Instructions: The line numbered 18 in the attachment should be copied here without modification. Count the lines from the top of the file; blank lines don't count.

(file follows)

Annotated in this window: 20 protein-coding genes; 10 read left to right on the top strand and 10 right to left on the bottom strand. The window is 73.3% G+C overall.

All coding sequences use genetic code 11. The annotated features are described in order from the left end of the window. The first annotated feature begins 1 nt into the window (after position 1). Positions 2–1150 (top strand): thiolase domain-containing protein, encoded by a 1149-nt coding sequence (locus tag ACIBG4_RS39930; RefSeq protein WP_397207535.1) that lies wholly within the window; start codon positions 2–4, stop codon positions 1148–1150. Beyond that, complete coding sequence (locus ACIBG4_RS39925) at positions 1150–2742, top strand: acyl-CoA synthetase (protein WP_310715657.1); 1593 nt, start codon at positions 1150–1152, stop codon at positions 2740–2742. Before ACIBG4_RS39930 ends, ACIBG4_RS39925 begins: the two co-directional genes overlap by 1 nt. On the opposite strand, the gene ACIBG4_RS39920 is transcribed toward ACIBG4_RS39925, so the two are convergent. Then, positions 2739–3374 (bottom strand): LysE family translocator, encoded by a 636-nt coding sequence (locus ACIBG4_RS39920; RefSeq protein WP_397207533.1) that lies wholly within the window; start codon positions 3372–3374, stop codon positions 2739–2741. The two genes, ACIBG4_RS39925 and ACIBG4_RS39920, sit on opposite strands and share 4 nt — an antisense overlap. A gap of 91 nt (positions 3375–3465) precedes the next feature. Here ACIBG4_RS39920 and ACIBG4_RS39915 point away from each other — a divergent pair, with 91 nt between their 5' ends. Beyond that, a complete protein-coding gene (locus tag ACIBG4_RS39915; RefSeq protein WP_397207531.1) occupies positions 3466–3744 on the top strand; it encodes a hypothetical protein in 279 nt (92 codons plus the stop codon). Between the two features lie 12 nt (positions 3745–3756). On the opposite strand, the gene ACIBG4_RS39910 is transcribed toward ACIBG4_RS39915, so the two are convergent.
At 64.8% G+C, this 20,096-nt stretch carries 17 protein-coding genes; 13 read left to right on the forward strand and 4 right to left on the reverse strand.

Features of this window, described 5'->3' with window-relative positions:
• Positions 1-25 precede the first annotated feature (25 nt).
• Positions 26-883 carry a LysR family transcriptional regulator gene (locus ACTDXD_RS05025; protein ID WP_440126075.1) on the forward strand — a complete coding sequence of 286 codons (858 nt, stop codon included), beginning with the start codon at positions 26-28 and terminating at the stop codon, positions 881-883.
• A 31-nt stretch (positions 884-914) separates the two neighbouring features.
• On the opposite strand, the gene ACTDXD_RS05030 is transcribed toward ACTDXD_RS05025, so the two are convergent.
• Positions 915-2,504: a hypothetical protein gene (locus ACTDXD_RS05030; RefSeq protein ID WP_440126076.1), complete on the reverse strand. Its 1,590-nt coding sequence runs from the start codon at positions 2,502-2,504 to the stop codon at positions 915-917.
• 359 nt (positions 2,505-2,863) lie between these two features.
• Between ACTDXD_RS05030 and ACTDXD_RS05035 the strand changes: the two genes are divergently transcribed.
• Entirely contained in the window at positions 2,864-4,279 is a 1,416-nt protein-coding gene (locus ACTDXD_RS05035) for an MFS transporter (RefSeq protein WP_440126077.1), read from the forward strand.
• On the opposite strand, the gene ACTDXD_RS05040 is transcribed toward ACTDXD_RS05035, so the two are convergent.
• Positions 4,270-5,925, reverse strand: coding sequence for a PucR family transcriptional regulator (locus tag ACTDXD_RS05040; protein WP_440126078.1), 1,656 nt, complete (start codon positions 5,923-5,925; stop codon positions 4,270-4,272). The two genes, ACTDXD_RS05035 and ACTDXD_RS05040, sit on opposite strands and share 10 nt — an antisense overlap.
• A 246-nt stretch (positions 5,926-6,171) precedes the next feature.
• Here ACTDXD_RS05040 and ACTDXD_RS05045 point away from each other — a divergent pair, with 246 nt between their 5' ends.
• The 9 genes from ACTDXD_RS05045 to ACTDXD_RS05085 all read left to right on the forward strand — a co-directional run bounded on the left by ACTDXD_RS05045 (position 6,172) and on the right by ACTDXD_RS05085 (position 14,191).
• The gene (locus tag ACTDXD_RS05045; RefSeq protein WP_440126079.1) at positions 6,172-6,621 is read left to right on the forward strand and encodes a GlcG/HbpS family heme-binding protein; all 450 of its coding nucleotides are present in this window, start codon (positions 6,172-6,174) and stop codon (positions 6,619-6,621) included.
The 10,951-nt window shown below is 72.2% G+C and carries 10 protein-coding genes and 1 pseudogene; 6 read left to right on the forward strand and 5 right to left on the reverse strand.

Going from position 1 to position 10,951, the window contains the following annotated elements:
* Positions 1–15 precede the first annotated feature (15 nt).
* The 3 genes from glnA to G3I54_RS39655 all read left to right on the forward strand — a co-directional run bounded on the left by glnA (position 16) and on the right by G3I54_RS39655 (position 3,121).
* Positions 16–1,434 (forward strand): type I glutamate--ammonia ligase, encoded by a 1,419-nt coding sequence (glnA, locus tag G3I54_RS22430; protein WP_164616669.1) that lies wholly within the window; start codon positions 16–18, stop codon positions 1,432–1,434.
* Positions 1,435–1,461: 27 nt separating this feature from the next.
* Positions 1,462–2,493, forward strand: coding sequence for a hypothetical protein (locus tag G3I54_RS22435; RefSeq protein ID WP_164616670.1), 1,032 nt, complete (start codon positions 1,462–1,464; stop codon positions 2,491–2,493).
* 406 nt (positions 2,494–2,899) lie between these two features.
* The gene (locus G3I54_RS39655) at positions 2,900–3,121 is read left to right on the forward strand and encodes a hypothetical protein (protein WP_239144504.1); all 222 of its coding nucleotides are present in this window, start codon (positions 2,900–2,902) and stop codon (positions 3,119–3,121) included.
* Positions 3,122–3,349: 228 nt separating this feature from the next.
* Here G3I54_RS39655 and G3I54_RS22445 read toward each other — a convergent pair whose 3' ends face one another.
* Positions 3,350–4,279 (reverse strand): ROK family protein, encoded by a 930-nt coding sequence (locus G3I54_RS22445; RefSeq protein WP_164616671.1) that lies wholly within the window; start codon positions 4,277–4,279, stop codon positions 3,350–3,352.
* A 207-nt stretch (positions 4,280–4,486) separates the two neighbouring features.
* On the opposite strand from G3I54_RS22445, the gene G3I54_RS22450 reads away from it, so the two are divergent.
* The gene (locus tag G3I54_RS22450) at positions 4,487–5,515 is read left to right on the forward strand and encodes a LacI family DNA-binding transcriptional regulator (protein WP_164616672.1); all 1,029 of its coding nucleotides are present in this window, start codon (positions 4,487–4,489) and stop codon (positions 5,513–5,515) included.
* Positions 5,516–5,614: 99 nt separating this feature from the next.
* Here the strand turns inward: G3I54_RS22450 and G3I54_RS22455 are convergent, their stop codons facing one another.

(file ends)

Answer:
• The gene (locus tag ACTDXD_RS05045; RefSeq protein WP_440126079.1) at positions 6,172-6,621 is read left to right on the forward strand and encodes a GlcG/HbpS family heme-binding protein; all 450 of its coding nucleotides are present in this window, start codon (positions 6,172-6,174) and stop codon (positions 6,619-6,621) included.